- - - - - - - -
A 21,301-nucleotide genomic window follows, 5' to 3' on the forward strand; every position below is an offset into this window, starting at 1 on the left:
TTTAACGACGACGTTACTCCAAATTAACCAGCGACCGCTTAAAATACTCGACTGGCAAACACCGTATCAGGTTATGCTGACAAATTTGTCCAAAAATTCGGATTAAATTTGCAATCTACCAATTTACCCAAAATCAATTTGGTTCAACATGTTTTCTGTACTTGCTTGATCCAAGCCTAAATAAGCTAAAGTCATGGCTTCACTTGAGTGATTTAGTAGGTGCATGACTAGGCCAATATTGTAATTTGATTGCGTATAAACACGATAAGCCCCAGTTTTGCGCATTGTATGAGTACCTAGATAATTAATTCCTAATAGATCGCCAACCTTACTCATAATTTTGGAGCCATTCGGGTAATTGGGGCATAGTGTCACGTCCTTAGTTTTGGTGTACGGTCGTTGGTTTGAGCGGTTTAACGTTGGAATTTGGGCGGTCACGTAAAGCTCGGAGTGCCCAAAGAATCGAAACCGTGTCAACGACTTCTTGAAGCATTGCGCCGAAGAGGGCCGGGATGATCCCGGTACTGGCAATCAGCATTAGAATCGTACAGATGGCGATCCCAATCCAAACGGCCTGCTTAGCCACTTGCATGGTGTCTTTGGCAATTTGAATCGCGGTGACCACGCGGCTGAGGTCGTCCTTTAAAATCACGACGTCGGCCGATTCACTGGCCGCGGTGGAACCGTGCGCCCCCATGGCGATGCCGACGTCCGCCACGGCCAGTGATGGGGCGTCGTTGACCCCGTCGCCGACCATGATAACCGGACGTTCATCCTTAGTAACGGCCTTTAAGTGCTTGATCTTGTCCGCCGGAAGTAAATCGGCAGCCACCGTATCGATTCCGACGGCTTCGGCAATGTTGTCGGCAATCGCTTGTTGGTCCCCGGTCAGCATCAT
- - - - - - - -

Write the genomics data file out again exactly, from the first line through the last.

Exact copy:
A 21,301-nucleotide genomic window follows, 5' to 3' on the forward strand; every position below is an offset into this window, starting at 1 on the left:
TTTAACGACGACGTTACTCCAAATTAACCAGCGACCGCTTAAAATACTCGACTGGCAAACACCGTATCAGGTTATGCTGACAAATTTGTCCAAAAATTCGGATTAAATTTGCAATCTACCAATTTACCCAAAATCAATTTGGTTCAACATGTTTTCTGTACTTGCTTGATCCAAGCCTAAATAAGCTAAAGTCATGGCTTCACTTGAGTGATTTAGTAGGTGCATGACTAGGCCAATATTGTAATTTGATTGCGTATAAACACGATAAGCCCCAGTTTTGCGCATTGTATGAGTACCTAGATAATTAATTCCTAATAGATCGCCAACCTTACTCATAATTTTGGAGCCATTCGGGTAATTGGGGCATAGTGTCACGTCCTTAGTTTTGGTGTACGGTCGTTGGTTTGAGCGGTTTAACGTTGGAATTTGGGCGGTCACGTAAAGCTCGGAGTGCCCAAAGAATCGAAACCGTGTCAACGACTTCTTGAAGCATTGCGCCGAAGAGGGCCGGGATGATCCCGGTACTGGCAATCAGCATTAGAATCGTACAGATGGCGATCCCAATCCAAACGGCCTGCTTAGCCACTTGCATGGTGTCTTTGGCAATTTGAATCGCGGTGACCACGCGGCTGAGGTCGTCCTTTAAAATCACGACGTCGGCCGATTCACTGGCCGCGGTGGAACCGTGCGCCCCCATGGCGATGCCGACGTCCGCCACGGCCAGTGATGGGGCGTCGTTGACCCCGTCGCCGACCATGATAACCGGACGTTCATCCTTAGTAACGGCCTTTAAGTGCTTGATCTTGTCCGCCGGAAGTAAATCGGCAGCCACCGTATCGATTCCGACGGCTTCGGCAATGTTGTCGGCAATCGCTTGTTGGTCCCCGGTCAGCATCAT